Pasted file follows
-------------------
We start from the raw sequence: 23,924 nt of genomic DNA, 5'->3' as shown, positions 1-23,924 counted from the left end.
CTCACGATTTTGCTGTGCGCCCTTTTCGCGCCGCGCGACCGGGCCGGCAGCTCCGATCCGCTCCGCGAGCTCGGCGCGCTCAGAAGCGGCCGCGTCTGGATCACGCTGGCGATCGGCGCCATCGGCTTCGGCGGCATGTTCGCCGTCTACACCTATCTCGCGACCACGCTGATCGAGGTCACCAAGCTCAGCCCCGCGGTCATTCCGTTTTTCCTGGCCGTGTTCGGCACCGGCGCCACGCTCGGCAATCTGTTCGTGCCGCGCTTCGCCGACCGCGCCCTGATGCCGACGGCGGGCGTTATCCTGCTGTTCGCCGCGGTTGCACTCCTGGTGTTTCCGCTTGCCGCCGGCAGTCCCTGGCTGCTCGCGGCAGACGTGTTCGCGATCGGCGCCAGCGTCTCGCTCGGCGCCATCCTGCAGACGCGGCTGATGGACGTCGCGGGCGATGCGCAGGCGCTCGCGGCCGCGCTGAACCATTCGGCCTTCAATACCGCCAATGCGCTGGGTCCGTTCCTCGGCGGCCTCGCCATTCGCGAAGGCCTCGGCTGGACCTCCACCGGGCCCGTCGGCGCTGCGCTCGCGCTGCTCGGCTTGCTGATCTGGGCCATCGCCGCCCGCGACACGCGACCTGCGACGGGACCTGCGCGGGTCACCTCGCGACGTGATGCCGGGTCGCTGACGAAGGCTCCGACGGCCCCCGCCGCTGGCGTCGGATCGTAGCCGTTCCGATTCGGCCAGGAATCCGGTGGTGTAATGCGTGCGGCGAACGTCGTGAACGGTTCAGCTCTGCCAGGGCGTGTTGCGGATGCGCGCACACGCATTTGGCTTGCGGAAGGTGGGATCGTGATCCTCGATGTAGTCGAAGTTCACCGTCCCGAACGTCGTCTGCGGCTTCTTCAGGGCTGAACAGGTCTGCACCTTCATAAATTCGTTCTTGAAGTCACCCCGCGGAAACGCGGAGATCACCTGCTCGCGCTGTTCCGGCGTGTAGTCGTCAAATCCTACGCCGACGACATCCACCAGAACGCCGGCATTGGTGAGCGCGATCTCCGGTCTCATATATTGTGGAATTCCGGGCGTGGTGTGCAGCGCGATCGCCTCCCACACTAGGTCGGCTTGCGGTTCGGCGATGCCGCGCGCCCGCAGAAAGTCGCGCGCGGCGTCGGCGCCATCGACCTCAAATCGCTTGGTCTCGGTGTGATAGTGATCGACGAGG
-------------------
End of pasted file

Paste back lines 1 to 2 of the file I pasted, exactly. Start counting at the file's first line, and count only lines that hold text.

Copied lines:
We start from the raw sequence: 23,924 nt of genomic DNA, 5'->3' as shown, positions 1-23,924 counted from the left end.
CTCACGATTTTGCTGTGCGCCCTTTTCGCGCCGCGCGACCGGGCCGGCAGCTCCGATCCGCTCCGCGAGCTCGGCGCGCTCAGAAGCGGCCGCGTCTGGATCACGCTGGCGATCGGCGCCATCGGCTTCGGCGGCATGTTCGCCGTCTACACCTATCTCGCGACCACGCTGATCGAGGTCACCAAGCTCAGCCCCGCGGTCATTCCGTTTTTCCTGGCCGTGTTCGGCACCGGCGCCACGCTCGGCAATCTGTTCGTGCCGCGCTTCGCCGACCGCGCCCTGATGCCGACGGCGGGCGTTATCCTGCTGTTCGCCGCGGTTGCACTCCTGGTGTTTCCGCTTGCCGCCGGCAGTCCCTGGCTGCTCGCGGCAGACGTGTTCGCGATCGGCGCCAGCGTCTCGCTCGGCGCCATCCTGCAGACGCGGCTGATGGACGTCGCGGGCGATGCGCAGGCGCTCGCGGCCGCGCTGAACCATTCGGCCTTCAATACCGCCAATGCGCTGGGTCCGTTCCTCGGCGGCCTCGCCATTCGCGAAGGCCTCGGCTGGACCTCCACCGGGCCCGTCGGCGCTGCGCTCGCGCTGCTCGGCTTGCTGATCTGGGCCATCGCCGCCCGCGACACGCGACCTGCGACGGGACCTGCGCGGGTCACCTCGCGACGTGATGCCGGGTCGCTGACGAAGGCTCCGACGGCCCCCGCCGCTGGCGTCGGATCGTAGCCGTTCCGATTCGGCCAGGAATCCGGTGGTGTAATGCGTGCGGCGAACGTCGTGAACGGTTCAGCTCTGCCAGGGCGTGTTGCGGATGCGCGCACACGCATTTGGCTTGCGGAAGGTGGGATCGTGATCCTCGATGTAGTCGAAGTTCACCGTCCCGAACGTCGTCTGCGGCTTCTTCAGGGCTGAACAGGTCTGCACCTTCATAAATTCGTTCTTGAAGTCACCCCGCGGAAACGCGGAGATCACCTGCTCGCGCTGTTCCGGCGTGTAGTCGTCAAATCCTACGCCGACGACATCCACCAGAACGCCGGCATTGGTGAGCGCGATCTCCGGTCTCATATATTGTGGAATTCCGGGCGTGGTGTGCAGCGCGATCGCCTCCCACACTAGGTCGGCTTGCGGTTCGGCGATGCCGCGCGCCCGCAGAAAGTCGCGCGCGGCGTCGGCGCCATCGACCTCAAATCGCTTGGTCTCGGTGTGATAGTGATCGACGAGG